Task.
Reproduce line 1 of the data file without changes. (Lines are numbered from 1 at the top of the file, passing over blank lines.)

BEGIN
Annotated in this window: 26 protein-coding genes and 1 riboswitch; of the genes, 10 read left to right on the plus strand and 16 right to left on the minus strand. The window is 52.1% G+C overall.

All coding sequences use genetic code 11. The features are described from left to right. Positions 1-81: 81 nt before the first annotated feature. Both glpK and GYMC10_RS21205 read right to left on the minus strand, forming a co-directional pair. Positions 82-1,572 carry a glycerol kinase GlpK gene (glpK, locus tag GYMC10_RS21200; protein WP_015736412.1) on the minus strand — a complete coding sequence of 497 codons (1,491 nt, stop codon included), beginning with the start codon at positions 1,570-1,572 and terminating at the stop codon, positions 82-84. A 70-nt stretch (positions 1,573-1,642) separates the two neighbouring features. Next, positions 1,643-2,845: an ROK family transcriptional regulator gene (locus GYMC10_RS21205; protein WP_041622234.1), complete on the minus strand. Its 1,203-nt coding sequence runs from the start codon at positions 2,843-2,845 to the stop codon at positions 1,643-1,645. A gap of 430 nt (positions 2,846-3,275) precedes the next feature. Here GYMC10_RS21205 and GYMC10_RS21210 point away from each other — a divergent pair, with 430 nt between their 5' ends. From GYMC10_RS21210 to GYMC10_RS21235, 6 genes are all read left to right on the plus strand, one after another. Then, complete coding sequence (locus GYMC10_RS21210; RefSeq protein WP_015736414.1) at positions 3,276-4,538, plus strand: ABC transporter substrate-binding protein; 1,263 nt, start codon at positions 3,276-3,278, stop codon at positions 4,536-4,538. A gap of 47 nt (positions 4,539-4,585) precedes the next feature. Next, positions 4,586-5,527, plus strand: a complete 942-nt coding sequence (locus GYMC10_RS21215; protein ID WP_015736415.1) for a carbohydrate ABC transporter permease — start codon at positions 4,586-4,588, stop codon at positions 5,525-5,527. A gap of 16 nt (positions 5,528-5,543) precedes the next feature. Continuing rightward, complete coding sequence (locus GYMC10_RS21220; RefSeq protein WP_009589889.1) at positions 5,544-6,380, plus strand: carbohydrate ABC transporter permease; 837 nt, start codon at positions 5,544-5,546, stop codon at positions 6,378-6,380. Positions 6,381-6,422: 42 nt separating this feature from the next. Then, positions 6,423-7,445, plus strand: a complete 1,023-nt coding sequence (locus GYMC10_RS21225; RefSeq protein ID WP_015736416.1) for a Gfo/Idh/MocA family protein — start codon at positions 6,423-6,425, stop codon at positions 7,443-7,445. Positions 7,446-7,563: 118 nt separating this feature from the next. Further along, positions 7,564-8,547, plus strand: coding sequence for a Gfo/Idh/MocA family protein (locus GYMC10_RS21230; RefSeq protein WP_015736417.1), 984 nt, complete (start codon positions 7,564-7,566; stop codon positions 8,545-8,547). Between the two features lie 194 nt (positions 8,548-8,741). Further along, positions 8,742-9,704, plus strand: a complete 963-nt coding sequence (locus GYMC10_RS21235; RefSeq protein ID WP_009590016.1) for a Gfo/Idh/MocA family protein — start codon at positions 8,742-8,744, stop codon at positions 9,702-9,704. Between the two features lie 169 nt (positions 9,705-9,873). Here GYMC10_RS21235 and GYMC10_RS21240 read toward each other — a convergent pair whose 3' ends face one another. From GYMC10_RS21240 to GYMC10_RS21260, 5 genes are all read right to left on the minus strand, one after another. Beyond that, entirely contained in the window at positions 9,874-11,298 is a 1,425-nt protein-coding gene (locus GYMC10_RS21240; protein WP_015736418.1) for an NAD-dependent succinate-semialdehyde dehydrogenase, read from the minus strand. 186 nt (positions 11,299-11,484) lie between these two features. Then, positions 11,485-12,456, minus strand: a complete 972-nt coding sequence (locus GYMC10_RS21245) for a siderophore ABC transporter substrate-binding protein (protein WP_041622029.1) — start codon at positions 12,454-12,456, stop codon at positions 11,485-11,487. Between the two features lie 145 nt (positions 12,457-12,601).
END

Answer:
Annotated in this window: 26 protein-coding genes and 1 riboswitch; of the genes, 10 read left to right on the plus strand and 16 right to left on the minus strand. The window is 52.1% G+C overall.